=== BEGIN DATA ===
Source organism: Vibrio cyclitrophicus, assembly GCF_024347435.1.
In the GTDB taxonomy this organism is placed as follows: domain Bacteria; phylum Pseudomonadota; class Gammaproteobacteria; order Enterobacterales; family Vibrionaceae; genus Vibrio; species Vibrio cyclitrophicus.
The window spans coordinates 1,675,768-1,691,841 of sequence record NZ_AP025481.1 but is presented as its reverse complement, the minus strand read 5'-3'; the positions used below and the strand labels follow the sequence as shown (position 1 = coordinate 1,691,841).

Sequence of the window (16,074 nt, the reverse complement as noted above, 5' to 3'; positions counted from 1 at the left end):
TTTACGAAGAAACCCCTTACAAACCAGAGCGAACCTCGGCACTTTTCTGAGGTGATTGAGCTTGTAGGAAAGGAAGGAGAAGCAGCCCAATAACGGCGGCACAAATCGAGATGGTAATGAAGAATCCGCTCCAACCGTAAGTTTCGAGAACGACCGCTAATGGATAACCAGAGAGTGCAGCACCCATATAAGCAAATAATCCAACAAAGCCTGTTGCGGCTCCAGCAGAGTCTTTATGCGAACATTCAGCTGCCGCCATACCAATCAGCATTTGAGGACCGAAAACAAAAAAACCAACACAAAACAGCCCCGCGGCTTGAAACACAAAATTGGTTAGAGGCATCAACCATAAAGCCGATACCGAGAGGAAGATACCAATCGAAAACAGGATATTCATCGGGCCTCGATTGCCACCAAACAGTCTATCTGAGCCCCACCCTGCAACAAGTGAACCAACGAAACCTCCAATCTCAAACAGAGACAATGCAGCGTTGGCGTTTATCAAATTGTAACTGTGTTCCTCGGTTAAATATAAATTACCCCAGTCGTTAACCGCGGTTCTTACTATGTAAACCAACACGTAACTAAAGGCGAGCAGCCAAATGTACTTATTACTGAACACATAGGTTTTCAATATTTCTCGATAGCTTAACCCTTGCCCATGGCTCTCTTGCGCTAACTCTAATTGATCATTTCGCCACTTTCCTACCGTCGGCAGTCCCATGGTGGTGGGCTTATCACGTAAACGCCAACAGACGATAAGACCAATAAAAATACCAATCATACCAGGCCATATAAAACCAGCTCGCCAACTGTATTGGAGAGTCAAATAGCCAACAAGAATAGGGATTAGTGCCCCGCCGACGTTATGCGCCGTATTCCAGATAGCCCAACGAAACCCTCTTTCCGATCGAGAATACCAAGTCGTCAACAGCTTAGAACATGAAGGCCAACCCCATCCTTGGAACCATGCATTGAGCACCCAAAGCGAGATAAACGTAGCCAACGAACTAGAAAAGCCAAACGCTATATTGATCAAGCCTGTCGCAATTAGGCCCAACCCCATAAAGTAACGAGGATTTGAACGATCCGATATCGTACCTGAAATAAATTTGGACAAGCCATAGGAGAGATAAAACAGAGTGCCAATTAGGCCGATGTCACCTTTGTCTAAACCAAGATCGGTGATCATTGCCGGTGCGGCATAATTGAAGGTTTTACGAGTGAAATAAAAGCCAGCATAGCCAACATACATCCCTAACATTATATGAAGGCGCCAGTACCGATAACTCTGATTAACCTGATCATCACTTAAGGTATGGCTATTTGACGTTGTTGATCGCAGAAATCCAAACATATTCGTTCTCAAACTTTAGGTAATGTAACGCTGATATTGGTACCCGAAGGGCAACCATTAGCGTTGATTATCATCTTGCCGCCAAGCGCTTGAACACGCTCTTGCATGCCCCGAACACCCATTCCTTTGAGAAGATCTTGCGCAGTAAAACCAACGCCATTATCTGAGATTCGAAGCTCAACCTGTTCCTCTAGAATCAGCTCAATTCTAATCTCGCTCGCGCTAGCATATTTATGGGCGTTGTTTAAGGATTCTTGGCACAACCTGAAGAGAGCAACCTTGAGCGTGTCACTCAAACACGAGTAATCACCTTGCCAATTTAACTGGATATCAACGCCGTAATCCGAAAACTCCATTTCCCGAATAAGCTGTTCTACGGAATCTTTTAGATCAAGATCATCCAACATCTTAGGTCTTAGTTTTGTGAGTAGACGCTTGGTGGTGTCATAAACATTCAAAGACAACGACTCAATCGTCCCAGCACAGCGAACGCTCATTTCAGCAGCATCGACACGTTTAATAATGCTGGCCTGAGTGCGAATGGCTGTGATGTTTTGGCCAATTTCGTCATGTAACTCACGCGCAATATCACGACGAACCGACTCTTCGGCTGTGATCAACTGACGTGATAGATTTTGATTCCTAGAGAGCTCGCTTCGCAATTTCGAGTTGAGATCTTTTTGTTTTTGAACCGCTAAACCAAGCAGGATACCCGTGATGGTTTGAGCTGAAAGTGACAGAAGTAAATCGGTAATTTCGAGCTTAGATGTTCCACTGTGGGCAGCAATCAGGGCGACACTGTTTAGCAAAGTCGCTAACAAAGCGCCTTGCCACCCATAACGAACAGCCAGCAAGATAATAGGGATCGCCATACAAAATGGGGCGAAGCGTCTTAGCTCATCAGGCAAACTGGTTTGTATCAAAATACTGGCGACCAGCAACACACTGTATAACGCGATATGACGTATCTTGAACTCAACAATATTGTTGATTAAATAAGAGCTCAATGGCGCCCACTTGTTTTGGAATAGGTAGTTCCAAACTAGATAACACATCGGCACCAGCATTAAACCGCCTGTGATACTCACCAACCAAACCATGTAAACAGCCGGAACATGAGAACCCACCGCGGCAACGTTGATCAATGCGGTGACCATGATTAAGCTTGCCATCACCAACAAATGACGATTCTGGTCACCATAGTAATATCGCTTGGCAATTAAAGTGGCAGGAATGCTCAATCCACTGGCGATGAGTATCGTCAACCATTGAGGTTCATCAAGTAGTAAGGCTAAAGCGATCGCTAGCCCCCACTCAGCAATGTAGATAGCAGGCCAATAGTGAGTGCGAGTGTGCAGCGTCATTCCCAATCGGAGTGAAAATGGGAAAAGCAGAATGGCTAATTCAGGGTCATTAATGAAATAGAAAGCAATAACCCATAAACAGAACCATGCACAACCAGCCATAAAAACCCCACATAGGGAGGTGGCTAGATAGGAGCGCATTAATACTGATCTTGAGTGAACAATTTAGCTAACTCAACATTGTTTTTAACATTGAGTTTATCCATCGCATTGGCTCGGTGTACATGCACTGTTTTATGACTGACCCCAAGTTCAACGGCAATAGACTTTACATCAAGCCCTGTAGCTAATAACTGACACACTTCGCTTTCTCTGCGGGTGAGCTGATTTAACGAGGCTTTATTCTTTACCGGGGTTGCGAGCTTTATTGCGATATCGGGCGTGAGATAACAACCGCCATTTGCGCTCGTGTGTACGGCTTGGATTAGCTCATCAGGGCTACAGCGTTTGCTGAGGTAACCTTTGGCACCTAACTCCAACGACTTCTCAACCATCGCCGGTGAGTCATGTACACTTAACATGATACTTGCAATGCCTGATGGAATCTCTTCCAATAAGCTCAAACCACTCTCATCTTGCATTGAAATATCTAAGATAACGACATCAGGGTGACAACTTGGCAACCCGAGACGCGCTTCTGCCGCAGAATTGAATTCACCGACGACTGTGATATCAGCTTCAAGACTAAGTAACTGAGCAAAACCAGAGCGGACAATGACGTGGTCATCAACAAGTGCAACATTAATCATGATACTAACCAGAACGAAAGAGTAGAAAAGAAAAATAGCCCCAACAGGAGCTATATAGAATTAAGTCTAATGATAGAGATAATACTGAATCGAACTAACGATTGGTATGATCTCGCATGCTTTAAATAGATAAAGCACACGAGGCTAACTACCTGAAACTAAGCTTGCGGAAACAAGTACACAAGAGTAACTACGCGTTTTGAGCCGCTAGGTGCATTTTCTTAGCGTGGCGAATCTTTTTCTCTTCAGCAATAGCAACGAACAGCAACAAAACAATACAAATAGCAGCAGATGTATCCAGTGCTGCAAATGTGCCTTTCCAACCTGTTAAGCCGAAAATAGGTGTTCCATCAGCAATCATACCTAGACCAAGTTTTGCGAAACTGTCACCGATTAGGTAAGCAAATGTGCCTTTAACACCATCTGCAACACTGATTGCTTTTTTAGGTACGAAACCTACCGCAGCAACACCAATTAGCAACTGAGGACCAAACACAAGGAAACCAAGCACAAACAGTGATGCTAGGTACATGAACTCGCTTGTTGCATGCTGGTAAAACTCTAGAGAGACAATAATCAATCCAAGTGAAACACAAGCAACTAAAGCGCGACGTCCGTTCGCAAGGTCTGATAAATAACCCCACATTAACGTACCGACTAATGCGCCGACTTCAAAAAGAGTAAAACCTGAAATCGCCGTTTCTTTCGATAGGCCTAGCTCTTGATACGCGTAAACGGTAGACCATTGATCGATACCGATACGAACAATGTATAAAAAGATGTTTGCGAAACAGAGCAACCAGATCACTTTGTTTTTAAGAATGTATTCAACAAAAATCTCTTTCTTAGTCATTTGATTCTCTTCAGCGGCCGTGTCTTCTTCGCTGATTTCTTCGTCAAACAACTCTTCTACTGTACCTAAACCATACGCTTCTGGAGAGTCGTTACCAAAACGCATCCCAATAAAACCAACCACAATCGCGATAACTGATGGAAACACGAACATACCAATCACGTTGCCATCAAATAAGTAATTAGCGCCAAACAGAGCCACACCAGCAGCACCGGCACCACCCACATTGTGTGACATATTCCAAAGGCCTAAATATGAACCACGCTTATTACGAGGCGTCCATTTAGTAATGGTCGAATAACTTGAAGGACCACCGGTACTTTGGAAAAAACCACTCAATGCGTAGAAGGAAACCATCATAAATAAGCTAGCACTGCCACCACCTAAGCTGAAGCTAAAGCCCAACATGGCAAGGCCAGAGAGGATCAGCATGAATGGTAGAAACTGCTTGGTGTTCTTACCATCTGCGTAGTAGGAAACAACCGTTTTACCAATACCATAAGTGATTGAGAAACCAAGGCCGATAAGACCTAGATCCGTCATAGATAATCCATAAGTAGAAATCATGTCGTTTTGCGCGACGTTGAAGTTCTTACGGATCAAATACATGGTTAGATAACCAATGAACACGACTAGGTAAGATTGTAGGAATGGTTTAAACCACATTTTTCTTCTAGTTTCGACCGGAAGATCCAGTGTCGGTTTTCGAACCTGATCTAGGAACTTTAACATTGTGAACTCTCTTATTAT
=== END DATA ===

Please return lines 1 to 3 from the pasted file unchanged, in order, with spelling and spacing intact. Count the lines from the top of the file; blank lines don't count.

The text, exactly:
Source organism: Vibrio cyclitrophicus, assembly GCF_024347435.1.
In the GTDB taxonomy this organism is placed as follows: domain Bacteria; phylum Pseudomonadota; class Gammaproteobacteria; order Enterobacterales; family Vibrionaceae; genus Vibrio; species Vibrio cyclitrophicus.
The window spans coordinates 1,675,768-1,691,841 of sequence record NZ_AP025481.1 but is presented as its reverse complement, the minus strand read 5'-3'; the positions used below and the strand labels follow the sequence as shown (position 1 = coordinate 1,691,841).